• Has a control share acquisition statute requiring shareholder approval of an acquisition of shares that would put the acquirer over the statutory level of control.
  • Would disenfranchise shareholders (i.e., arbs) who acquire a more than .5% block after an acquisition proposal.
  • Does not have a “Revlon rule” subjecting director decisions to sell the company to a higher scrutiny level.
  • Is Abercrombie’s home state, and therefore a friendly forum in a takeover battle.

This situation illustrates how jurisdictional choice makes contractual what would otherwise seem to be mandatory takeover rules.

Is it a problem that Abercrombie is changing the original statutory “bargain” based on Delaware incorporation its shareholders may have relied on?  Steve notes that Abercrombie proposed the reincorporation after the announcement of buyouts for competitors J. Crew and Jo-Ann Stores which may have put Abercrombie in play. 

It would be interesting to do an event study on Abercrombie shares. I wonder if they (1) took a hit from reducing the probability of a bid; (2) got a boost because any takeover will be after an auction and possibly at a higher price; (3) got a boost because the move communicates information about the likelihood of a bid; (4) didn’t move because a reincorporation was already priced in; or (5) didn’t move because the shareholders still  have to vote on the reincorporation, and proxy advisors may weigh in against it.

Finally, was there adequate disclosure to shareholders about the reason for and implications of the move?  Does it matter if there were enough sophisticated or well-advised institutional shareholders to help ensure an informed vote?

The bottom line is that the Law Market is a significant part of the transactional environment.

Last fall Guhan Subramanian, Steve Herscovici and Brian Barbetta (“SHB”) posted a paper claiming that Delaware’s antitakeover statute (Delaware GCL Section 203) was preempted by the Williams Act because it did not leave hostile bidders the “meaningful opportunity for success” required by three 1988 federal district courts which had upheld the Delaware law back in 1988. Specifically, SHB concluded:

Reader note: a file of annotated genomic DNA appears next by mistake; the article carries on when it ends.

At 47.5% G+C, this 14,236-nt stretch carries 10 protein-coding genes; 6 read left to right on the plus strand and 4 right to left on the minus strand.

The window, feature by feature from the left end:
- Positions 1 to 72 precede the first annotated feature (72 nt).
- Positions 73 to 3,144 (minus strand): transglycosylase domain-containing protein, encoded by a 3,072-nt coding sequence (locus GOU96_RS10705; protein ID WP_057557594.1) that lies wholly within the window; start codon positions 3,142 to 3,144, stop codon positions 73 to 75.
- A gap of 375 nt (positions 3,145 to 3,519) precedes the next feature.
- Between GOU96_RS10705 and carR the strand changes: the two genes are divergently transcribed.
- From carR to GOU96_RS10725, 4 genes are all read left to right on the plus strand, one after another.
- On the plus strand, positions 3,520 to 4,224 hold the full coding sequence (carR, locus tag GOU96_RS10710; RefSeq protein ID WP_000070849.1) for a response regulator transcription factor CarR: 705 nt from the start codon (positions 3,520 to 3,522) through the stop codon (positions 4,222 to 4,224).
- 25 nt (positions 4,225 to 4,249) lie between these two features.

Using a new sample of all hostile takeover bids against Delaware targets that were announced between 1988 and 2008 that were subject to Section 203 (n=60), we find that no hostile bidder in the past nineteen years has been able to avoid the restrictions imposed by Section 203 by going from less than 15% to more than 85% in its tender offer. At the very least, this finding indicates that the empirical proposition that the federal courts relied upon to uphold Section 203’s constitutionality is no longer valid. While it remains possible that courts would nevertheless uphold Section 203’s constitutionality on different grounds, the evidence would seem to suggest that the constitutionality of Section 203 is up for grabs. This Article offers specific changes to the Delaware statute that would preempt the constitutional challenge. If instead Section 203 were to fall on constitutional grounds, as Delaware’s prior antitakeover statute did in 1986, it would also have implications for similar antitakeover statutes in thirty-two other U.S. states, which along with Delaware collectively cover 92% of all U.S. corporations.

SHB has now been published in The Business Lawyer with several responses, including mine, Preemption as Micromanagement. Here’s the abstract of my paper:

Guhan Subramanian, Steven Herscovici & Brian Barbetta, Is Delaware’s Antitakeover Statute Unconstitutional? Evidence from 1988–2008 , 65 BUS. LAW. 685 (2010) (“SHB”), argues that the constitutionality of the Delaware takeover statute is “up for grabs” because it denies bidders the “meaningful opportunity for success” three Delaware district court opinions require to avoid preemption by the Williams Act. However, this comment on SHB argues that, even assuming the applicable federal cases might be construed to support SHB’s conclusion, courts almost certainly would not follow this approach once they saw, with the aid of SHB’s analysis, the extent to which it requires courts to micromanage state corporate law. Moreover, from a policy standpoint, this micromanagement could have a significant negative effect on the development of state law. In short, rather than providing an argument for preempting the Delaware statute, SHB’s analysis demonstrates why it is important to avoid this result.

SHB respond to the comments, including mine (most footnotes omitted):

Professor Ribstein argues that “[i]t would be inconsistent with [the Delaware trilogy’s] reliance on the legislature’s judgment to invalidate the statute based on circumstances arising after the legislature had applied its judgment.” We know of no principle in constitutional law, nor does Ribstein offer one, suggesting that when the legislature makes a constitutional assessment, and a court later acknowledges that assessment, the constitutional question becomes untouchable. Ribstein states that courts “did not necessarily contemplate that plaintiffs could return to court more than a generation after the [Delaware trilogy],” but this is precisely what the Delaware trilogy envisioned.22 It should be remembered that Delaware passed its first antitakeover statute in 1976 and took it off the books in 1987 because it was likely unconstitutional. It is not obvious why Ribstein’s hypothesized statute of limitations on constitutional claims should run longer than eleven years but shorter than twenty-two.